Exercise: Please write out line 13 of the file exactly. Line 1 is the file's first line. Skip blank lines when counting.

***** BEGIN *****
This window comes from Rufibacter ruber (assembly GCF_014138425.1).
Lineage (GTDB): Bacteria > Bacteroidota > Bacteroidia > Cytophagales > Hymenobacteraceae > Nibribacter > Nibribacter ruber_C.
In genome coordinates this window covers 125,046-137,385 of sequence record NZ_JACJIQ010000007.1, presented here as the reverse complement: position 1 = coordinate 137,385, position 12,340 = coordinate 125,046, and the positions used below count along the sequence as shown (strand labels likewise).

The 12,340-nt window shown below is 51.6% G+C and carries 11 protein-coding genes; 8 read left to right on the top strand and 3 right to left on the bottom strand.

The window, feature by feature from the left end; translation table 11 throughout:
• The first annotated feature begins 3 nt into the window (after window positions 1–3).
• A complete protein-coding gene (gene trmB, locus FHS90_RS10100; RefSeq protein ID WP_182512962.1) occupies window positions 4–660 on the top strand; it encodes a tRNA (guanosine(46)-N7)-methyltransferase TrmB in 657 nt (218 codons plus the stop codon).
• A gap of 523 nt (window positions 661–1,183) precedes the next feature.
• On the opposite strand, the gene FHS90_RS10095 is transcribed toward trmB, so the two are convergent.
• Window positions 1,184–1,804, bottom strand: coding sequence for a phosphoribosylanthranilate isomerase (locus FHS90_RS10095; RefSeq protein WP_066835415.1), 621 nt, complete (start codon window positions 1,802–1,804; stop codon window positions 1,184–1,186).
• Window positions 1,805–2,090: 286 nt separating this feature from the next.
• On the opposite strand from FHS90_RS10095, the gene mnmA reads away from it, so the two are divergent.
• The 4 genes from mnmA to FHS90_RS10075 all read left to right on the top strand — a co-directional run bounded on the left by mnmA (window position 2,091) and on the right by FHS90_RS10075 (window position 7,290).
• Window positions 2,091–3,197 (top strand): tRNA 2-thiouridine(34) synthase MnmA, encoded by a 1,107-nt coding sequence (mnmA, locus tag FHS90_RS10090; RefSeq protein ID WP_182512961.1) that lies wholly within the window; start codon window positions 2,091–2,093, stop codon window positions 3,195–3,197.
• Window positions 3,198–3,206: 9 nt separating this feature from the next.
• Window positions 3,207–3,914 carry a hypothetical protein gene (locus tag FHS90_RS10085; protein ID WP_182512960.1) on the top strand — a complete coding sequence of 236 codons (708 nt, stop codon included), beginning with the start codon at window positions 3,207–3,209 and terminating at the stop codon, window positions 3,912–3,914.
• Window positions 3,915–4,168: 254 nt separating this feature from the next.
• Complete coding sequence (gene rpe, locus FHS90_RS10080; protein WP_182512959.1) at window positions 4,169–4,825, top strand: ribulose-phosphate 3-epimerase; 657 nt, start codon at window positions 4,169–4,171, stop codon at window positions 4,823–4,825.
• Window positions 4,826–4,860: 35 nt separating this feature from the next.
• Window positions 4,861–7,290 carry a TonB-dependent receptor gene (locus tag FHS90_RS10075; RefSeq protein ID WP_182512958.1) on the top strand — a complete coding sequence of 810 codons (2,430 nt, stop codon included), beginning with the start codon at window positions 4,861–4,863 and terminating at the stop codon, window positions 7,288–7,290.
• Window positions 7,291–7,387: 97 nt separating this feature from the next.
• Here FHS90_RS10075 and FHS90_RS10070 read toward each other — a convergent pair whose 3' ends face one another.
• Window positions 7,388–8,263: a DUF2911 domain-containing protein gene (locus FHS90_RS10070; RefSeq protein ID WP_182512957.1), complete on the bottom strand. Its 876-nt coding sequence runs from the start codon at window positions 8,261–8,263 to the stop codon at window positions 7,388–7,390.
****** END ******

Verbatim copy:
• The 4 genes from mnmA to FHS90_RS10075 all read left to right on the top strand — a co-directional run bounded on the left by mnmA (window position 2,091) and on the right by FHS90_RS10075 (window position 7,290).